Supporting the transition of care for adolescents with hemophilia.
As one of its national priorities, the NHPCC is working to improve the transition from pediatric to adult care. As a child with a bleeding disorder progresses through normal developmental stages, learning to care for oneself and cope with this chronic disease can be challenging and requires specific interventions. Although guidelines to support transition of children with hemophilia to adulthood have been developed, implementation of them in the clinical setting has been difficult.
The NHPCC, in collaboration with the regional networks, identified adolescent transition as the first national priority for quality improvement. It is a Healthy People 2020 (HP2020) measure, and both the patient and HTC needs assessments identified transition as a gap in care. Transition of care is also recognized as an area for continued improvement across all healthcare systems, and consequently is one of the nation's HP2020 goals.
ATHN's Transition Work Group identified the Got Transition six core elements as the national framework for improving transition services at the HTC level.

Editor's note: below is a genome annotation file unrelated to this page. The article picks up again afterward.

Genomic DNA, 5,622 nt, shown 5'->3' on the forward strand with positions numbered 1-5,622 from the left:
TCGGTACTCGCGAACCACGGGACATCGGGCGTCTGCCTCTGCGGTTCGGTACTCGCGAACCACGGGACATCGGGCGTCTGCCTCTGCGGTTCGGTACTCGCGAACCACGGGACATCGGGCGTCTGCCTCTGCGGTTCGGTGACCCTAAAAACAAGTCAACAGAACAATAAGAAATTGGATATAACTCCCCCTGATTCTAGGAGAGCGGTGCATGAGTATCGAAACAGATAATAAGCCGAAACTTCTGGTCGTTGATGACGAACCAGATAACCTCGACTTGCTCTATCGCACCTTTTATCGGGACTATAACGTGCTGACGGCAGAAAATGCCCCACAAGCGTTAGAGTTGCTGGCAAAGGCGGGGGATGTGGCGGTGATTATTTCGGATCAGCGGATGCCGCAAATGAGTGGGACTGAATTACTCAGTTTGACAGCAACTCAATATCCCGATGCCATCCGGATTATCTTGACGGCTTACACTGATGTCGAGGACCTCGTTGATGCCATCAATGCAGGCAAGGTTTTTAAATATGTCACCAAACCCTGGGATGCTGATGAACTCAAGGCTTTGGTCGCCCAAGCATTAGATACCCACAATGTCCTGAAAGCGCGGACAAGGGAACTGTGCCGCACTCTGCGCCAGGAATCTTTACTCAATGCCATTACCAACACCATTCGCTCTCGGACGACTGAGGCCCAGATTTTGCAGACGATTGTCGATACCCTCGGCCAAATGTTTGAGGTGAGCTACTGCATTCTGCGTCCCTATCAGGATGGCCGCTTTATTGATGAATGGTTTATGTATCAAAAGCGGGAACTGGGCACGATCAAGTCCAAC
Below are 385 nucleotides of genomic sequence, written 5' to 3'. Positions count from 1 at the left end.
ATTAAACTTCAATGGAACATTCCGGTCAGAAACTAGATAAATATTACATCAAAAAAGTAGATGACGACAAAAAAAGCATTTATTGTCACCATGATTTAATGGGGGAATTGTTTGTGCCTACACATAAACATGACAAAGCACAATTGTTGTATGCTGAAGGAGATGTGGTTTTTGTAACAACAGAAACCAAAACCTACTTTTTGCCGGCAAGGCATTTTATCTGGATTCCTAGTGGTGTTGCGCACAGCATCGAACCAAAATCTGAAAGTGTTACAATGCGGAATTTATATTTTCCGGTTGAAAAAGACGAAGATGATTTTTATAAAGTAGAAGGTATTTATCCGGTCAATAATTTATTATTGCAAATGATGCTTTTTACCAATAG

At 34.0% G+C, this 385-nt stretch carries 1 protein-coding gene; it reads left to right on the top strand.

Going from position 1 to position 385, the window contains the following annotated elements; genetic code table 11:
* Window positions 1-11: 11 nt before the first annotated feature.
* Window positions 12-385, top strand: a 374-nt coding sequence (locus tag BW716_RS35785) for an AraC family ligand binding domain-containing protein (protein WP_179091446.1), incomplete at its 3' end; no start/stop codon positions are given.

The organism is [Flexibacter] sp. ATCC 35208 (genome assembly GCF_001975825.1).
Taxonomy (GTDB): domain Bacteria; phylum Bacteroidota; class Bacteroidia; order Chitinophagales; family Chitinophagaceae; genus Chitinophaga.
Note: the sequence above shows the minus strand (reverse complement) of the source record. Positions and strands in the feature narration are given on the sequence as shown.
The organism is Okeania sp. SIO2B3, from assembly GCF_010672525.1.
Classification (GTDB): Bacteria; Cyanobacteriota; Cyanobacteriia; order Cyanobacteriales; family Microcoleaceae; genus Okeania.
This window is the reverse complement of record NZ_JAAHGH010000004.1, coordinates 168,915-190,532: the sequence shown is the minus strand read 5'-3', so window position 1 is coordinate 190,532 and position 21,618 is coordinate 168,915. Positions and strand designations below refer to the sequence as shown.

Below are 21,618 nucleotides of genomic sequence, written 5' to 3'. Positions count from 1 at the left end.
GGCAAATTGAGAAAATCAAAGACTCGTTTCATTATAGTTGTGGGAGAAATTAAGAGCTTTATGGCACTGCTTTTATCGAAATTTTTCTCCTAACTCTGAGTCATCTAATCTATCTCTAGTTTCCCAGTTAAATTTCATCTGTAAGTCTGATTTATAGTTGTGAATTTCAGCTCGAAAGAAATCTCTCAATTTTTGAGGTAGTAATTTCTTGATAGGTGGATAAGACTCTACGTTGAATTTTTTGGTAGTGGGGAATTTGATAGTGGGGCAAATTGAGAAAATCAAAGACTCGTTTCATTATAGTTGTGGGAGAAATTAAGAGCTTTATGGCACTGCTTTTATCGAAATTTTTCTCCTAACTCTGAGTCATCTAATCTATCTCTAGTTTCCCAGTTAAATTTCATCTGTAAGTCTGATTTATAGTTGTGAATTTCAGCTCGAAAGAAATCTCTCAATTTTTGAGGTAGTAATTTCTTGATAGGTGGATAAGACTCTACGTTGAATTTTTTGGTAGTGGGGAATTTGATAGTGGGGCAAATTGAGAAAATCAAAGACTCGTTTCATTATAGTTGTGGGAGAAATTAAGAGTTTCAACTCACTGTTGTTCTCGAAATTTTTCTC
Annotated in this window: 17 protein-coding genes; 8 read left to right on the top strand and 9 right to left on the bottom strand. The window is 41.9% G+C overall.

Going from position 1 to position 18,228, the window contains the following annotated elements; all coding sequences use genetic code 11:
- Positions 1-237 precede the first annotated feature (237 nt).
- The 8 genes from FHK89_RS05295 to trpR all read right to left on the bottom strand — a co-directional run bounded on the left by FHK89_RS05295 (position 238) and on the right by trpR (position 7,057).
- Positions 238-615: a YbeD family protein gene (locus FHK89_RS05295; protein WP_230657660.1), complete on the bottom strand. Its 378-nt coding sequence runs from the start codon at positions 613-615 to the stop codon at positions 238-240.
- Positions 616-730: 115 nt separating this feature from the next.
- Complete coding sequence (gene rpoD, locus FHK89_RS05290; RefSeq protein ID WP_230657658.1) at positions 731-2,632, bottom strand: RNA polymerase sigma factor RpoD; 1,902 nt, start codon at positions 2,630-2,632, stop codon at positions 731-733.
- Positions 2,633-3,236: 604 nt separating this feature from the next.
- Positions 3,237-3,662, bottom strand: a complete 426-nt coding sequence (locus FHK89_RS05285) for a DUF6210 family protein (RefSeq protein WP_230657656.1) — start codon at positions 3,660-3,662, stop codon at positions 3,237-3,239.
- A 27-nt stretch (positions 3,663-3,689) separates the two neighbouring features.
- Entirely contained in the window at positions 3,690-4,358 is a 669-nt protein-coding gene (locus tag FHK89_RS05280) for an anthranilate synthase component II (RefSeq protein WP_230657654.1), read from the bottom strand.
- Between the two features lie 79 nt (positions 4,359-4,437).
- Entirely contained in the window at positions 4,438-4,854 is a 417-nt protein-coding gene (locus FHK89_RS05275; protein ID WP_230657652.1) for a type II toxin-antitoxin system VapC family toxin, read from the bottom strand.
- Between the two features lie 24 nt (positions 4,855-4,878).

The six core elements are:
- Transition Policy
- Transition Tracking and Monitoring
- Transition Readiness
- Transition Planning
- Transfer of Care
- Transfer Completion
To assist HTCs in implementing the six core elements in their practice, the Transition Work Group teamed with the Partners PRN to develop a video that demonstrates how to the navigate the Got Transition website and find tools that can be modified to meet the needs of the bleeding disorder community.
In addition, the NHPCC is funding TRANSIT™, a website to support transitioning of adolescents with hemophilia to adult care. Focusing on kids aged 9 to 12, TRANSIT provides interactive content in the areas of social support, lifestyle, self-advocacy, self-esteem, sexual health, and independent healthcare behavior. Use of the website is reviewed by HTC staff with the patient. This project is one of the four projects of national significance funded by the NHPCC. Project lead: Christine Kempton, MD, MSc